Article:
Michelle Ybarra is a fierce advocate for all her clients, whether they be start-ups, multinational corporations, or individuals. She focuses her practice on trade secret, intellectual property, class action, and legal malpractice disputes spanning the sharing economy, cybersecurity, medical device, and biotechnology industries, among others. An experienced litigator, Ms. Ybarra has delivered her clients decisive victories in state and federal court, as well as arbitration.
She has also effected sweeping changes through her pro bono work, including successfully challenging California’s Proposition 8 on behalf of individual married plaintiffs, and representing a San Quentin death row inmate in a successful Administrative Procedures Act challenge to California’s lethal injection protocol, which stayed executions in California.
Cotter, et al. v. Lyft, Inc.
We represent technology company Lyft, which connects individuals in need of a ride to drivers willing to transport them. This putative class action addresses an issue critical to the new economy: whether Lyft drivers have been misclassified as independent contractors rather than employees. In summer 2016, the parties entered into a proposed settlement that does not require the re-classification of Lyft drivers as employees. The court approved the settlement in early 2017.
Bowe v. Public Storage
We defended the United States’ largest self-storage operator, Public Storage, from a consumer class action lawsuit. The plaintiff alleged our client deceived customers who bought tenant insurance policies. The plaintiff claimed Public Storage sold tenant insurance to him and other storage consumers without properly disclosing that the company retains a “substantial portion” of the premiums. The suit claimed that the insurance program offered by Public Storage was “a hidden profit center for itself that kicks back unconscionable profits at the expense of consumers.” The suit, filed in Miami federal court, sought restitution for all of the insurance premiums paid to Public Storage by its customers over the past four years. Within three months of being retained, and just seven months before trial, we prevailed on a Summary Judgment Motion which dismissed the class’ RICO claim. The matter settled favorably two days before trial.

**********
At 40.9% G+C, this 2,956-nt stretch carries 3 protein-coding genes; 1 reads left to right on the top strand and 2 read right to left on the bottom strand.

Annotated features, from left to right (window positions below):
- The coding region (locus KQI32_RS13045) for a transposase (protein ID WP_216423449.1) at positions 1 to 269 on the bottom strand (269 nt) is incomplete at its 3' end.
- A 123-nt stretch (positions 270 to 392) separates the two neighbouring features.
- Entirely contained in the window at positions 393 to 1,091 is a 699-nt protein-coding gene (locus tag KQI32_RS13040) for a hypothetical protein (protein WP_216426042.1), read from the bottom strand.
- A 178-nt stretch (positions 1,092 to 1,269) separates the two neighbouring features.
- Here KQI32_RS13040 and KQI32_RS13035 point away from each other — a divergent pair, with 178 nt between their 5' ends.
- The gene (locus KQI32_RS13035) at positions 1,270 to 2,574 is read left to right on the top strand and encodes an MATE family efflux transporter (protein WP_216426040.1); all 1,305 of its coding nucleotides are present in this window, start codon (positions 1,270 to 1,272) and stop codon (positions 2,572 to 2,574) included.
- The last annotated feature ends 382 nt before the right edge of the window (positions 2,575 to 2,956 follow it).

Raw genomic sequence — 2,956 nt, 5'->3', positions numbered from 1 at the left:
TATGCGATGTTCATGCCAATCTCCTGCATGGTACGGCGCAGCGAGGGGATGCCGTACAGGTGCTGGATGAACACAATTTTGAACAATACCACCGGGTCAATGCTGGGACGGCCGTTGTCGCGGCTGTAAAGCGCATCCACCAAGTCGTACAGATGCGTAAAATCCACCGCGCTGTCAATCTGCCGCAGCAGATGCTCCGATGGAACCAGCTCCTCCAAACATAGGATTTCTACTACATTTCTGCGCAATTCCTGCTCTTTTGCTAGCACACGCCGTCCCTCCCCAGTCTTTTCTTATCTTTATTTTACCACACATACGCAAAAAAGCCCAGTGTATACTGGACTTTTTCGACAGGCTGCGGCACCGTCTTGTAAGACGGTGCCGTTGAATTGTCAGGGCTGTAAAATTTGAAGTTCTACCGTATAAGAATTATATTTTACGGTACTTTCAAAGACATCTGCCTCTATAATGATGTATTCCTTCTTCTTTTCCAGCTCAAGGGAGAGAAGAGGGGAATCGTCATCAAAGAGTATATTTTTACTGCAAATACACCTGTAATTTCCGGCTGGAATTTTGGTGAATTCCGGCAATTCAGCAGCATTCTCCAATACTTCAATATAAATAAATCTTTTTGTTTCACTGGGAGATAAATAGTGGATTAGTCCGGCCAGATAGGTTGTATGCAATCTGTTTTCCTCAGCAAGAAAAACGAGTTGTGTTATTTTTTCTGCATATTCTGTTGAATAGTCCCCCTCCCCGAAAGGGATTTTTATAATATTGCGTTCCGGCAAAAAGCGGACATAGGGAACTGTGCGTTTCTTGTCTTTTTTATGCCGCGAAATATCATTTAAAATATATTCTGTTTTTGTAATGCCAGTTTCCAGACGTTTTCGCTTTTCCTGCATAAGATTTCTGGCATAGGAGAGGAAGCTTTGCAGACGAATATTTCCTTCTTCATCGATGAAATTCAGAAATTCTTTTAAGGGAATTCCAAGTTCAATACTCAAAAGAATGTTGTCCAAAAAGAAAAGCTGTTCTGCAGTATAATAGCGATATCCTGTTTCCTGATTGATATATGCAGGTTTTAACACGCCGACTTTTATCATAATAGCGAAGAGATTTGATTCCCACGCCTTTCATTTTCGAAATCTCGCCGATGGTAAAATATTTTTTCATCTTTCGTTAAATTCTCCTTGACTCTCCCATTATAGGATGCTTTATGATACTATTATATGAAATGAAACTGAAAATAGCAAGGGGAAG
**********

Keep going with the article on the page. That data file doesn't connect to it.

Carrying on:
United States v. McGraw-Hill Companies, Inc., et al.
As lead counsel for McGraw Hill and its Standard and Poor’s division, we defended our client from the government’s suit which sought at least $5 billion in penalties under the Financial Institutions Reform, Recovery and Enforcement Act. The government accused S&P of fraud in its rating of hundreds of residential mortgage backed securities (RMBS) and collateralized debt obligations (CDOs) in the years leading up to the financial crisis in 2008. McGraw Hill ultimately settled with the government, and more than 20 states that made similar claims under state laws.
Bascom Research, LLC v. LinkedIn Corporation
We represented LinkedIn in a patent-infringement suit filed by Bascom Research. We obtained a stay of discovery pending the Supreme Court’s decision in Alice, then won summary judgment invalidating all asserted claims. The victory was chosen by The Daily Journal as one of the year's "Top Defense Verdicts."
Taxi Company v. Ride-Sharing Company
We defended a popular ride-sharing company in this unfair competition case. Prior to the hearing on the first motion, we convinced the plaintiffs to dismiss our client from the complaint.
Plaintiffs v. Sacramento Casino Royale
We successfully represented four residents of Sacramento County who sued a California card room for offering “Vegas style” games in violation of the California Constitution and Penal Code. On the eve of trial, the Bureau of Gambling Control instituted state-wide rule-making to address the issues raised by Plaintiffs’ complaint.
November 12, 2018
Women Leaders in Tech Law through their work in courtrooms, boardrooms and classrooms, are helping the law and the legal profession address novel issues raised by technological advances. Read more
June 19, 2017
Facebook Inc. asked a California federal judge on Monday to toss a putative class action alleging the company misled advertisers with false consumer viewing metrics. Read more
Bob Van Nest, David Silbert, Dan Jackson, and Michelle Ybarra used a 2014 U.S. Supreme Court decision to prove that patents in lawsuits against Facebook Inc. and LinkedIn Corp. were invalid based on subject matter ineligibility. Read more
Rachael Meny, Jamie Slaughter and their team removed a major threat to Lyft's business model when they settled a proposed class action lawsuit without classifying drivers as employees. Read more
Both attorneys have played key roles in several of the firm’s recent noteworthy matters. Read more
David Silbert and his team score a win for LinkedIn. Read more
One name mentioned by virtually everyone the Daily Journal spoke to was Keker & Van Nest. Lawyers at some of the best firms in California said they model themselves after the litigation powerhouse. Read more
Ben Hur and Michelle Ybarra will cover what constitutes “cloning,” and how courts and current IP laws address this hot topic. Read more
- “Trade Secret and Employee Mobility San Francisco” Bridgeport Continuing Education, 2017
- "Four Tips for Fending Off IP Litigation," co-authored with Justina Sessions, The Daily Journal, 2016
- "Defeating Mobile Game Clones: Why Copyright Protection is Not Enough," VentureBeat, 2013, co-authored with Ben Hur
- "When Clones Attack: How to Protect Social/Mobile Games from Copying," Intellectual Property Today, 2012, co-authored with Ben Hur
- "Three Ways Game Developers Can Avoid Cloning," TechRepublic, 2012